or Establishing our Own Value
by Matthew Cumbie
How much is my career worth? How much is my art work worth? When is it ok for me to ask for expect compensation for my services?
These are questions that I struggle with almost daily. And I’m willing to wager my small salary that many of you struggle with these same, or similar, questions at various points in your artistic career. Why is that? What is the cause for this dilemma? And when did it become O.K. to divert our attention from addressing these questions by saying, “Oh, you do it because you love it”?
Before I go any further, I want to say that I feel very, very fortunate for my current situation and for those experiences and situations that have led me to where I am. I realize that few opportunities to do what I do exist, and to get paid to do those things is sometimes unreal. And I love what I do. But I don’t ever recall this to be a reason that we not pay someone for their work. Returning to our questions above, the reasons could by many: too little funding, it’s a great experience, I don’t have a budget, and many others that we could compile over a few glasses of wine I’m sure. And while these all might be true and very valid, I would like to throw one (or two, depending on how you look at it) more in the mix that I find often unacknowledged: you and me.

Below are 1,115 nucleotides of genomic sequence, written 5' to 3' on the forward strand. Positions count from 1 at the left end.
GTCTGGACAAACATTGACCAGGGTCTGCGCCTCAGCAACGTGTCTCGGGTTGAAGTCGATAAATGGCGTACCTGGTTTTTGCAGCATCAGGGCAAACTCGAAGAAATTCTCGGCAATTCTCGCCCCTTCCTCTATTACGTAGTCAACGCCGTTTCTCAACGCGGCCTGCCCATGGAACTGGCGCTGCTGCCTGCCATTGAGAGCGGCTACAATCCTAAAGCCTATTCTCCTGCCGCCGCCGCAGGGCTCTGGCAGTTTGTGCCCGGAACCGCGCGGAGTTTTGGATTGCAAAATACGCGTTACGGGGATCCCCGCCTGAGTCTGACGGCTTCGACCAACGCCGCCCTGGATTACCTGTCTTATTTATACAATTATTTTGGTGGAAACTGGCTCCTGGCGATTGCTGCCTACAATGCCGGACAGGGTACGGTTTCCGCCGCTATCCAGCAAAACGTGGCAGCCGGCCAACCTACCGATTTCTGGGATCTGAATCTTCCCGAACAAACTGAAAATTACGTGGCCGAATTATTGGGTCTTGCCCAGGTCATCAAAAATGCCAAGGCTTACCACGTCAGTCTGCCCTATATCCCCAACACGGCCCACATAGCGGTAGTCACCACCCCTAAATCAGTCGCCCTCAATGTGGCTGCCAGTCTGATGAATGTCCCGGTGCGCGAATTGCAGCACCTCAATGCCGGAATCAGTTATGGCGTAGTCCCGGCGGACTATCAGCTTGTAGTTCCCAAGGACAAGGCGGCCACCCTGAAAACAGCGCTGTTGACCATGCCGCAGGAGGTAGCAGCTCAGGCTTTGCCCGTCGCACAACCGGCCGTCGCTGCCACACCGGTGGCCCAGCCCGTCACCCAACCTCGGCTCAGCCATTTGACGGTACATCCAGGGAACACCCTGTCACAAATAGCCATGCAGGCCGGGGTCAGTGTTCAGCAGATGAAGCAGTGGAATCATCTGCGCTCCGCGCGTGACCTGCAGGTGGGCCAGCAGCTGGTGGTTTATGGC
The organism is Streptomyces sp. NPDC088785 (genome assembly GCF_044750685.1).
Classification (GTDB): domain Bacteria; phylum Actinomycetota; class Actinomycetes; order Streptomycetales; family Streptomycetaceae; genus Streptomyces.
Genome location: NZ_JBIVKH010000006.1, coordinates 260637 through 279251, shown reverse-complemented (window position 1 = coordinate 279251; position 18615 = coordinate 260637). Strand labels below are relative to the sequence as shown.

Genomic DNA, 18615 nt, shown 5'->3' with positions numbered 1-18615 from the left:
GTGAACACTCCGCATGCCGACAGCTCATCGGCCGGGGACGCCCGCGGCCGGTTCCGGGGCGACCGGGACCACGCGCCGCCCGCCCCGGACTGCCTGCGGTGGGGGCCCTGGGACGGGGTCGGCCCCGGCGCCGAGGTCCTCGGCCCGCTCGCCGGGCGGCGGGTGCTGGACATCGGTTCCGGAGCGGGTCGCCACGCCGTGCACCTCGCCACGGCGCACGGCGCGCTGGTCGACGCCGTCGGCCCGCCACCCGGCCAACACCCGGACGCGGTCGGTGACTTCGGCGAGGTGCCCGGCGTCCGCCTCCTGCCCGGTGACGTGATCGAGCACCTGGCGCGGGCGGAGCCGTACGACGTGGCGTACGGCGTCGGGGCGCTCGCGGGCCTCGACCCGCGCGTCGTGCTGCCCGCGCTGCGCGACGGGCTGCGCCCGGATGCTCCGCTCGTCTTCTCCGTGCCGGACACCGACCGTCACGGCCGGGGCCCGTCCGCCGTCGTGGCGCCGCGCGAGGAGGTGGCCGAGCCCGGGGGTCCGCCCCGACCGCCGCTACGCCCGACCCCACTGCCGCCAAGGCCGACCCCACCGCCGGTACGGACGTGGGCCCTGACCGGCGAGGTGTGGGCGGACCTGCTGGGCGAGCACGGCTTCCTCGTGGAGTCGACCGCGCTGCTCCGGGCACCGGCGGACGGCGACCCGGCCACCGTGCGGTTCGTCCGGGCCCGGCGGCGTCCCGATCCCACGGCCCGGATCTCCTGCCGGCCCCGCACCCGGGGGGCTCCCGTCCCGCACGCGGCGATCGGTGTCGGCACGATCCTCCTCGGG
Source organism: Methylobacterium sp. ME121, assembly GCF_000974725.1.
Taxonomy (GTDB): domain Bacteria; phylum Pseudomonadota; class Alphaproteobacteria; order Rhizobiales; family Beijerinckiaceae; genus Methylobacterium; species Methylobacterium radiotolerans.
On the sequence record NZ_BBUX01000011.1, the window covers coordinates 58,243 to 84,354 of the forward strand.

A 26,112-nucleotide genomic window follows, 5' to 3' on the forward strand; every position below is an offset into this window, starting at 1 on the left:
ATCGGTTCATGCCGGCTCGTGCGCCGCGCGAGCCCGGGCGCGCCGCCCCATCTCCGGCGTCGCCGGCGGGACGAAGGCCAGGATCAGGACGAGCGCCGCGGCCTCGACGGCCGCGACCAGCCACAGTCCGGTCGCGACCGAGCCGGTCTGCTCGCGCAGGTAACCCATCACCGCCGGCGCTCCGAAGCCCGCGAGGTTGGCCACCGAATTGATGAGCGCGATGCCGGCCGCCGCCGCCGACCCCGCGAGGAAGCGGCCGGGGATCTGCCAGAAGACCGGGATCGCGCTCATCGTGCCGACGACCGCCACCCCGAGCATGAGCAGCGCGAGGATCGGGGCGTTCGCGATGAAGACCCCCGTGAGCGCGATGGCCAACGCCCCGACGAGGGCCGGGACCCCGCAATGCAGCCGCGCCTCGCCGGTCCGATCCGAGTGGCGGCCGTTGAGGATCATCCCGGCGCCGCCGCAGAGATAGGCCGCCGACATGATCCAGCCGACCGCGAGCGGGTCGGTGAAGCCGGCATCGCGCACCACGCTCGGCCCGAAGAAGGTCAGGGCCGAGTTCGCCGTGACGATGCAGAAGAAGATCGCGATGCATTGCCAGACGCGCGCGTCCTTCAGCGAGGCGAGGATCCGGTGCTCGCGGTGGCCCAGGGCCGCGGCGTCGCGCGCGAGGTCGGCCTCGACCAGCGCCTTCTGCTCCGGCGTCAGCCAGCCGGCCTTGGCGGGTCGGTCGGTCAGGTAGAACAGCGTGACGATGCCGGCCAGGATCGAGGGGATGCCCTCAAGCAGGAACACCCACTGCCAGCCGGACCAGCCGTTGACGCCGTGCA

That’s right. We are sometimes the cause of our own problems, especially in this situation. I say this because we, as performers and makers and teachers, perpetuate this problem of not paying artists when we participate in this cycle. We do it because we have no other option. We do it because we want to be involved in this love affair at whatever the cost. We do it because we know that if we don’t, someone else will…and for free. We do it because we want that, that right there, on our CV. You know, so when we decide that we’re marketable or valuable we’ll have more artistic weight to throw around. And that’s the magic button- we decide.
This is where the water gets murky, though.